“Forgive my presumption, but this is a course of study in reading and speaking the man-languages of English and Swedish.

“On the left-hand track of the record, I hope you will have no trouble in finding English. On the right-hand track you will find the same text in Swedish. On the center track the same text is in Psychlo, the Noble Language of Conquerors.

“The written equivalent in each case appears in the upper window and suitable pictures appear in the lower window.

“You will pardon my humble pretensions of learnedness. All wisdom abides in the Governors of Psychlo and one of their major companies, the great and mighty Intergalactic Mining Company, on which let there be profit!”

Jonnie carried on with a piercing beam of “sunlight” teaching him everything, including the whole civilization of the Psychlos. He crammed years of education into weeks and months with one goal: vengeance for the destruction of his race.

An Alternative Ending: The Resilience of the Chinko Race

In writing the Epilogue to Battlefield Earth,  Mr. Hubbard made numerous notes to tie loose ends. In one set of notes, a handful of Chinkos survived in the remote hills of their planet, struggling as scholars and artists. Rejected by many, they sought aid from Jonnie, who treated them with unexpected kindness. Jonnie’s support transformed their lives, catapulting Chinko art into intergalactic acclaim. The Chinkos repaid their loans punctually, emphasizing their success and determination.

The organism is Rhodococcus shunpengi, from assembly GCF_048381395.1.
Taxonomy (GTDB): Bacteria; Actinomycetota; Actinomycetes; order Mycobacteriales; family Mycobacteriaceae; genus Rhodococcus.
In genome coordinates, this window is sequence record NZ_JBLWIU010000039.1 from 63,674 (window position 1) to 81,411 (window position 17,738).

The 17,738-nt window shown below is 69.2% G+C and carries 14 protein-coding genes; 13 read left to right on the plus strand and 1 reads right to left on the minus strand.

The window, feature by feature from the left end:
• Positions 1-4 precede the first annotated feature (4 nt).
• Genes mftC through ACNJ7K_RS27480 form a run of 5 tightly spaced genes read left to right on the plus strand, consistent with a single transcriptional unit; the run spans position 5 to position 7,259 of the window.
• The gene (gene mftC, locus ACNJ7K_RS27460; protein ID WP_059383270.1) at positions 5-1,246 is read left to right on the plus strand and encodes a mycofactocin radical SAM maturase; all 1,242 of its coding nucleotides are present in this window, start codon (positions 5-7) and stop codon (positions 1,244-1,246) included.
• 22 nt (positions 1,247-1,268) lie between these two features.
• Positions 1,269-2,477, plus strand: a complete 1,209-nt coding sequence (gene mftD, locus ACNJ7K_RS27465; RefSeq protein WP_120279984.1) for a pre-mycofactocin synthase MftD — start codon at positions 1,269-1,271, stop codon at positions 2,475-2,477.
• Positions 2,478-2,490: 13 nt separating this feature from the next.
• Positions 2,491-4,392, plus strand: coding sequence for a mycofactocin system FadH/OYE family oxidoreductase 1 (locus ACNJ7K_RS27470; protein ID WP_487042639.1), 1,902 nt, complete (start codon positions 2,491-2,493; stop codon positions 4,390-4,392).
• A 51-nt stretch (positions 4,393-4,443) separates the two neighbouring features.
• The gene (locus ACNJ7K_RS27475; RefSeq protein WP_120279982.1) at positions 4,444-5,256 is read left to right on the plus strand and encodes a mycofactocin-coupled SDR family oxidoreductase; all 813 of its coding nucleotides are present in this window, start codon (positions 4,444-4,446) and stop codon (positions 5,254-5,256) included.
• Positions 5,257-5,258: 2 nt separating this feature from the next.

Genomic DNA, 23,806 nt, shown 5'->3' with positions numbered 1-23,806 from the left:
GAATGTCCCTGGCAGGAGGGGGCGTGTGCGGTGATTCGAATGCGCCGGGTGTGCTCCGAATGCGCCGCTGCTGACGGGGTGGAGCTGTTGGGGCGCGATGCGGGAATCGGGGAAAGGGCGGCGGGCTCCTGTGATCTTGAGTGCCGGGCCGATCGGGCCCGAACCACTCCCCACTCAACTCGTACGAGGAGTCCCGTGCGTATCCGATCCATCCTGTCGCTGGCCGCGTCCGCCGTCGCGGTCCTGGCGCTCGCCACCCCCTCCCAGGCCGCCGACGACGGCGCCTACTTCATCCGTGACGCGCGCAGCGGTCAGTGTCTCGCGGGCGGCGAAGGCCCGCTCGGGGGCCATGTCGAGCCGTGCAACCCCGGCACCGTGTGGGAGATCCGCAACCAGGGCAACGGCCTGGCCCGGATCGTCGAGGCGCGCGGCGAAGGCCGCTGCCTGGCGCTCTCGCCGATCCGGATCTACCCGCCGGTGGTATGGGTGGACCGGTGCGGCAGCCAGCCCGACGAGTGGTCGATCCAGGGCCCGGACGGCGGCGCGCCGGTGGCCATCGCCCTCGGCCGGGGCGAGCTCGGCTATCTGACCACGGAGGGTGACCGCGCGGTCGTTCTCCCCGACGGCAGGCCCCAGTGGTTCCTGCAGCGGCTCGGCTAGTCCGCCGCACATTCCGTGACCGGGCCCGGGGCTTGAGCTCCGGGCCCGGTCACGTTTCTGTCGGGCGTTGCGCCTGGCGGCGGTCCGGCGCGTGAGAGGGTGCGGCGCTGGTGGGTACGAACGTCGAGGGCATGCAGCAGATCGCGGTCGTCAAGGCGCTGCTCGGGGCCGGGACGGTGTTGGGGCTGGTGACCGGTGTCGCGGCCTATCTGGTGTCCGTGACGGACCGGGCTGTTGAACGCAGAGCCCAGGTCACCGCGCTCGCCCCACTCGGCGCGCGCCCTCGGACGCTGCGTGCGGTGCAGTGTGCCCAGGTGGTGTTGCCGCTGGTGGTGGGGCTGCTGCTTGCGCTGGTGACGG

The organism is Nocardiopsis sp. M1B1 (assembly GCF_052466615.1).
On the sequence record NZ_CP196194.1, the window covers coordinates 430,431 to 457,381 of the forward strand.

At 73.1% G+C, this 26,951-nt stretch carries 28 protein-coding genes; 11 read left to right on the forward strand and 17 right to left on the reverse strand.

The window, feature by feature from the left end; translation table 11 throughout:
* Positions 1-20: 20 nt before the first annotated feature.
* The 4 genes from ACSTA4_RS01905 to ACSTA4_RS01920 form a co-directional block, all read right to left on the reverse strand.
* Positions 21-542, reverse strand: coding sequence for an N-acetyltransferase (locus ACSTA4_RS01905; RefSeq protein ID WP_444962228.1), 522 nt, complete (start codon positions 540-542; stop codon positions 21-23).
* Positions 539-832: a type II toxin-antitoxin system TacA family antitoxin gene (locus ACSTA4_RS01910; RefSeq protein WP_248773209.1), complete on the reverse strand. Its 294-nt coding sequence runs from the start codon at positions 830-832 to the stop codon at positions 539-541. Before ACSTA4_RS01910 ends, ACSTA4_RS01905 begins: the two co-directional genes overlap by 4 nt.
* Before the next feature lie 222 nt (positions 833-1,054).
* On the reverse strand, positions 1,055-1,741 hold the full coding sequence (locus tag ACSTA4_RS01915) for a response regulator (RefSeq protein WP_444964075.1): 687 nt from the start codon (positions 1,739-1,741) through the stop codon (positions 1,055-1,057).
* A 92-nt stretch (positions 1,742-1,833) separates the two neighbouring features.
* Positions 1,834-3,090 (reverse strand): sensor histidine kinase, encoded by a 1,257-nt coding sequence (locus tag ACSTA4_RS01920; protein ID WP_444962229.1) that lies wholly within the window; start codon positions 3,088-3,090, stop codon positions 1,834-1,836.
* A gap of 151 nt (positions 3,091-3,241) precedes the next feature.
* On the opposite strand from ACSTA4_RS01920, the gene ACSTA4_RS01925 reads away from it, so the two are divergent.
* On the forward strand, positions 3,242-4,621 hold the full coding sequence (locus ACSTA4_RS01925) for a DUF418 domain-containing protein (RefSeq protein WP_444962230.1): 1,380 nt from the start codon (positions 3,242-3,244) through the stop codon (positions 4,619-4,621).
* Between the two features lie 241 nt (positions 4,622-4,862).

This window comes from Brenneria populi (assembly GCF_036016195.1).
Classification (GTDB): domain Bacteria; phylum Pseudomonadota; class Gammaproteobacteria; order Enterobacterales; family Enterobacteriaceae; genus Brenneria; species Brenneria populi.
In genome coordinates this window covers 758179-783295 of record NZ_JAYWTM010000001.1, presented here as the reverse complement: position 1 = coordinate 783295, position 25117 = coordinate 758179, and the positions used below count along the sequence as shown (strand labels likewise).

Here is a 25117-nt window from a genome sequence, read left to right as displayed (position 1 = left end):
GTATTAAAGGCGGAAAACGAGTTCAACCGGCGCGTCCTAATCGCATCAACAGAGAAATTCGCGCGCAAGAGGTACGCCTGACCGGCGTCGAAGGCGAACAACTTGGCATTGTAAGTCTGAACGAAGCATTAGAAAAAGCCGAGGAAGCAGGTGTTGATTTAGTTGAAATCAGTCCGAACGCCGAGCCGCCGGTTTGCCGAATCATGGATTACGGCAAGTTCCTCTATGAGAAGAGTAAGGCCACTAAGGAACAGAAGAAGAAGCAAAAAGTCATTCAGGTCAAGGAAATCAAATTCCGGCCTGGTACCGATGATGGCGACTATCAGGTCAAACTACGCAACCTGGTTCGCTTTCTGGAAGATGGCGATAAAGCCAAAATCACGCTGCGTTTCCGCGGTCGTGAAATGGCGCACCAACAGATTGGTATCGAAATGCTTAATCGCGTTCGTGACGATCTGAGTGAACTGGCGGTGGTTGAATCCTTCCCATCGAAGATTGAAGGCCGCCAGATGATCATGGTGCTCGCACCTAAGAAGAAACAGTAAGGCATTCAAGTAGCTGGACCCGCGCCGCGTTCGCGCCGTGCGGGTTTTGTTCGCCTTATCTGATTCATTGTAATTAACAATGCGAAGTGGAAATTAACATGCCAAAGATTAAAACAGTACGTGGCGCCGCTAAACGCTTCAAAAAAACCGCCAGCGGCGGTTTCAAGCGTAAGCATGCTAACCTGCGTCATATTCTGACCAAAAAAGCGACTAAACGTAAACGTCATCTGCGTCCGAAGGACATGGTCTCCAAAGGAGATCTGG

Following are the notes and the transcript.

Chinkos—an old
Chinko showed up
on the platform one
day after several
cross transfers.
There were several
hundred Chinkos
left in the hills
of their planet.

As they were just scholars
and artists they could not
get much in the way
of loans.

And this one or that
told them they
[were] unfit to see Jonnie.
He was astonished to
be treated like a
VIP by Jonnie, the
old rags changed
to silk and sent home
with loan guarantees
that made McAdam
flushed. But Chinko
art became the rage of
the galaxies. The loans were
all repaid on schedule.

L. Ron Hubbard note on the Chinkos

The notes highlighted the resilience of these human aliens, making them celebrated artists and scientists across galaxies.

Conclusion and Reflections: The Legacy of the Chinkos Lives On

Although this expanded ending remained unpublished, it emphasized the significance of imaginative artists and skilled scientists in preserving cultures and shaping history. The Chinko enduring legacy serves as a testament to the power of creativity and knowledge, echoing L. Ron Hubbard’s belief in the pivotal role of artists and men of science in the survival of cultures and civilizations:

A culture is as rich and as capable of surviving as it has imaginative artists, skilled men of science, a high ethic level, workable government, land and natural resources, in about that order of importance.

—L. Ron Hubbard

Other articles you may be interested in:

Message of Peace in Science Fiction

Will Aliens Look Like Us?